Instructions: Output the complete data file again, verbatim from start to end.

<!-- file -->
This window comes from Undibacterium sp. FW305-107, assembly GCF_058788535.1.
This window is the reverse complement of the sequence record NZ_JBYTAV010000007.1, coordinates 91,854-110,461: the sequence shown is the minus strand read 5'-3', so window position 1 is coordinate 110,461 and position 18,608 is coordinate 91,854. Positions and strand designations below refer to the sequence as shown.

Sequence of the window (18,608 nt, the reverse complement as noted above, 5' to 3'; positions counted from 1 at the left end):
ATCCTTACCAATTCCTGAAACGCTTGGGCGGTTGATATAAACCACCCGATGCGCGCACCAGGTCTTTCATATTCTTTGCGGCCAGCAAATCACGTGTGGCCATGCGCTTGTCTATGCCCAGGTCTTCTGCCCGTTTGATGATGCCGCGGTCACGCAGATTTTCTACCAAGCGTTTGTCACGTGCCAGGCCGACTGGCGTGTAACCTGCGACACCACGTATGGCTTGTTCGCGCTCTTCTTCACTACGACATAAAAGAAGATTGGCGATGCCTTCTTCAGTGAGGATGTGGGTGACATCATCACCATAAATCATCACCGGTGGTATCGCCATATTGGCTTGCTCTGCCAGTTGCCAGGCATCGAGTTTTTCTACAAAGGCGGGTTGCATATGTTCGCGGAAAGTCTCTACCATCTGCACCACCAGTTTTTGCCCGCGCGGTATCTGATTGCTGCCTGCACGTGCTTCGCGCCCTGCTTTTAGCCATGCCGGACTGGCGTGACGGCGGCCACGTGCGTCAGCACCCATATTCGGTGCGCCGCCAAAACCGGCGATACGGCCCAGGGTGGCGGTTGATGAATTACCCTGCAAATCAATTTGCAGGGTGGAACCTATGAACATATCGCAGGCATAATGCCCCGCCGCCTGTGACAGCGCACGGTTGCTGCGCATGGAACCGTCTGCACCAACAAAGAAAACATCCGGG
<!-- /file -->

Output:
This window comes from Undibacterium sp. FW305-107, assembly GCF_058788535.1.
This window is the reverse complement of the sequence record NZ_JBYTAV010000007.1, coordinates 91,854-110,461: the sequence shown is the minus strand read 5'-3', so window position 1 is coordinate 110,461 and position 18,608 is coordinate 91,854. Positions and strand designations below refer to the sequence as shown.

Sequence of the window (18,608 nt, the reverse complement as noted above, 5' to 3'; positions counted from 1 at the left end):
ATCCTTACCAATTCCTGAAACGCTTGGGCGGTTGATATAAACCACCCGATGCGCGCACCAGGTCTTTCATATTCTTTGCGGCCAGCAAATCACGTGTGGCCATGCGCTTGTCTATGCCCAGGTCTTCTGCCCGTTTGATGATGCCGCGGTCACGCAGATTTTCTACCAAGCGTTTGTCACGTGCCAGGCCGACTGGCGTGTAACCTGCGACACCACGTATGGCTTGTTCGCGCTCTTCTTCACTACGACATAAAAGAAGATTGGCGATGCCTTCTTCAGTGAGGATGTGGGTGACATCATCACCATAAATCATCACCGGTGGTATCGCCATATTGGCTTGCTCTGCCAGTTGCCAGGCATCGAGTTTTTCTACAAAGGCGGGTTGCATATGTTCGCGGAAAGTCTCTACCATCTGCACCACCAGTTTTTGCCCGCGCGGTATCTGATTGCTGCCTGCACGTGCTTCGCGCCCTGCTTTTAGCCATGCCGGACTGGCGTGACGGCGGCCACGTGCGTCAGCACCCATATTCGGTGCGCCGCCAAAACCGGCGATACGGCCCAGGGTGGCGGTTGATGAATTACCCTGCAAATCAATTTGCAGGGTGGAACCTATGAACATATCGCAGGCATAATGCCCCGCCGCCTGTGACAGCGCACGGTTGCTGCGCATGGAACCGTCTGCACCAACAAAGAAAACATCCGGG